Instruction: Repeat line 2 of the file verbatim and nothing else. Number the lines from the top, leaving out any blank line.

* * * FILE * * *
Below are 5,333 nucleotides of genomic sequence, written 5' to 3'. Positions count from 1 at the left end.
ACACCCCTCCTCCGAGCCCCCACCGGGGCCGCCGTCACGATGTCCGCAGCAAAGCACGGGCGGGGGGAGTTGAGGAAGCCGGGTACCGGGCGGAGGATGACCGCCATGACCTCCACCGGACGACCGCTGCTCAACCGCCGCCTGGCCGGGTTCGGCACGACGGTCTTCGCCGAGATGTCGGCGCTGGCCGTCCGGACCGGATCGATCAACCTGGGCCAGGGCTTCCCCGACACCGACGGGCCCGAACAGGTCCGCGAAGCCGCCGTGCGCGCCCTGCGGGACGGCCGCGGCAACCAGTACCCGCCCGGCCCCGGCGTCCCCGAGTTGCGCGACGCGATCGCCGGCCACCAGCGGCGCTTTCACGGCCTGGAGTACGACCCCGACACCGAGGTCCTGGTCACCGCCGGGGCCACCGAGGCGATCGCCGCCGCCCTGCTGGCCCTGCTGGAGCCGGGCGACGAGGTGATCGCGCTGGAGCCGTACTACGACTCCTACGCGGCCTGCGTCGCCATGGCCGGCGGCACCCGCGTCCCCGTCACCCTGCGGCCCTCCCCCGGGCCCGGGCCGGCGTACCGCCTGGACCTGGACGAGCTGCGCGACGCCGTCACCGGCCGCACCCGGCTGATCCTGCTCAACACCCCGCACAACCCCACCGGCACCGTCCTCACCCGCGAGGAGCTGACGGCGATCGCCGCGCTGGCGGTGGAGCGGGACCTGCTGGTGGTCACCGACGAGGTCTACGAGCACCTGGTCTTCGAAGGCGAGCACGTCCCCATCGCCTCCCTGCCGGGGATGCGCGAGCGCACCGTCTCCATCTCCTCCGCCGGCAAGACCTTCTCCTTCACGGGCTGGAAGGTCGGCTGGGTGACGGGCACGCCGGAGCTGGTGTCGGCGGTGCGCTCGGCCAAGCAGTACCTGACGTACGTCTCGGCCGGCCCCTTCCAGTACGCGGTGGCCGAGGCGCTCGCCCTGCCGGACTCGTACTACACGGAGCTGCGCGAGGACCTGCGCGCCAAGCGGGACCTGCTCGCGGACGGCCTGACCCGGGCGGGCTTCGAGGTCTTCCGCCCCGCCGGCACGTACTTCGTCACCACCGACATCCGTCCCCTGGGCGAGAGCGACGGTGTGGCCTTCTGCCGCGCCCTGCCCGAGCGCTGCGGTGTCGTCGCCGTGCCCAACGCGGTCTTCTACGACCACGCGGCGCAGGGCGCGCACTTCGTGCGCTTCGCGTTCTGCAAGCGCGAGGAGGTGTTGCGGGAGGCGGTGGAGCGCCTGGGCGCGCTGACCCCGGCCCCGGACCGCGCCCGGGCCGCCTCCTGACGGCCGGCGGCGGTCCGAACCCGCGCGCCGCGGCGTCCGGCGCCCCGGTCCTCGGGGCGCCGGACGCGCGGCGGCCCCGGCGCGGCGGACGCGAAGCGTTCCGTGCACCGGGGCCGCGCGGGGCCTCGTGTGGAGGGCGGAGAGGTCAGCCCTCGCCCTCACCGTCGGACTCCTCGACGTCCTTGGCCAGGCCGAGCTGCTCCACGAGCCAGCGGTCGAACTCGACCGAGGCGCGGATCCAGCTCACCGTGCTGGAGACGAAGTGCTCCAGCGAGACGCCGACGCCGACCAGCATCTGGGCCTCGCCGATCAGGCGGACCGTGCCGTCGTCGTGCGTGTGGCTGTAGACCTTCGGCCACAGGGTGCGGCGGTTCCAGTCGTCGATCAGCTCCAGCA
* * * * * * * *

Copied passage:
ACACCCCTCCTCCGAGCCCCCACCGGGGCCGCCGTCACGATGTCCGCAGCAAAGCACGGGCGGGGGGAGTTGAGGAAGCCGGGTACCGGGCGGAGGATGACCGCCATGACCTCCACCGGACGACCGCTGCTCAACCGCCGCCTGGCCGGGTTCGGCACGACGGTCTTCGCCGAGATGTCGGCGCTGGCCGTCCGGACCGGATCGATCAACCTGGGCCAGGGCTTCCCCGACACCGACGGGCCCGAACAGGTCCGCGAAGCCGCCGTGCGCGCCCTGCGGGACGGCCGCGGCAACCAGTACCCGCCCGGCCCCGGCGTCCCCGAGTTGCGCGACGCGATCGCCGGCCACCAGCGGCGCTTTCACGGCCTGGAGTACGACCCCGACACCGAGGTCCTGGTCACCGCCGGGGCCACCGAGGCGATCGCCGCCGCCCTGCTGGCCCTGCTGGAGCCGGGCGACGAGGTGATCGCGCTGGAGCCGTACTACGACTCCTACGCGGCCTGCGTCGCCATGGCCGGCGGCACCCGCGTCCCCGTCACCCTGCGGCCCTCCCCCGGGCCCGGGCCGGCGTACCGCCTGGACCTGGACGAGCTGCGCGACGCCGTCACCGGCCGCACCCGGCTGATCCTGCTCAACACCCCGCACAACCCCACCGGCACCGTCCTCACCCGCGAGGAGCTGACGGCGATCGCCGCGCTGGCGGTGGAGCGGGACCTGCTGGTGGTCACCGACGAGGTCTACGAGCACCTGGTCTTCGAAGGCGAGCACGTCCCCATCGCCTCCCTGCCGGGGATGCGCGAGCGCACCGTCTCCATCTCCTCCGCCGGCAAGACCTTCTCCTTCACGGGCTGGAAGGTCGGCTGGGTGACGGGCACGCCGGAGCTGGTGTCGGCGGTGCGCTCGGCCAAGCAGTACCTGACGTACGTCTCGGCCGGCCCCTTCCAGTACGCGGTGGCCGAGGCGCTCGCCCTGCCGGACTCGTACTACACGGAGCTGCGCGAGGACCTGCGCGCCAAGCGGGACCTGCTCGCGGACGGCCTGACCCGGGCGGGCTTCGAGGTCTTCCGCCCCGCCGGCACGTACTTCGTCACCACCGACATCCGTCCCCTGGGCGAGAGCGACGGTGTGGCCTTCTGCCGCGCCCTGCCCGAGCGCTGCGGTGTCGTCGCCGTGCCCAACGCGGTCTTCTACGACCACGCGGCGCAGGGCGCGCACTTCGTGCGCTTCGCGTTCTGCAAGCGCGAGGAGGTGTTGCGGGAGGCGGTGGAGCGCCTGGGCGCGCTGACCCCGGCCCCGGACCGCGCCCGGGCCGCCTCCTGACGGCCGGCGGCGGTCCGAACCCGCGCGCCGCGGCGTCCGGCGCCCCGGTCCTCGGGGCGCCGGACGCGCGGCGGCCCCGGCGCGGCGGACGCGAAGCGTTCCGTGCACCGGGGCCGCGCGGGGCCTCGTGTGGAGGGCGGAGAGGTCAGCCCTCGCCCTCACCGTCGGACTCCTCGACGTCCTTGGCCAGGCCGAGCTGCTCCACGAGCCAGCGGTCGAACTCGACCGAGGCGCGGATCCAGCTCACCGTGCTGGAGACGAAGTGCTCCAGCGAGACGCCGACGCCGACCAGCATCTGGGCCTCGCCGATCAGGCGGACCGTGCCGTCGTCGTGCGTGTGGCTGTAGACCTTCGGCCACAGGGTGCGGCGGTTCCAGTCGTCGATCAGCTCCAGCA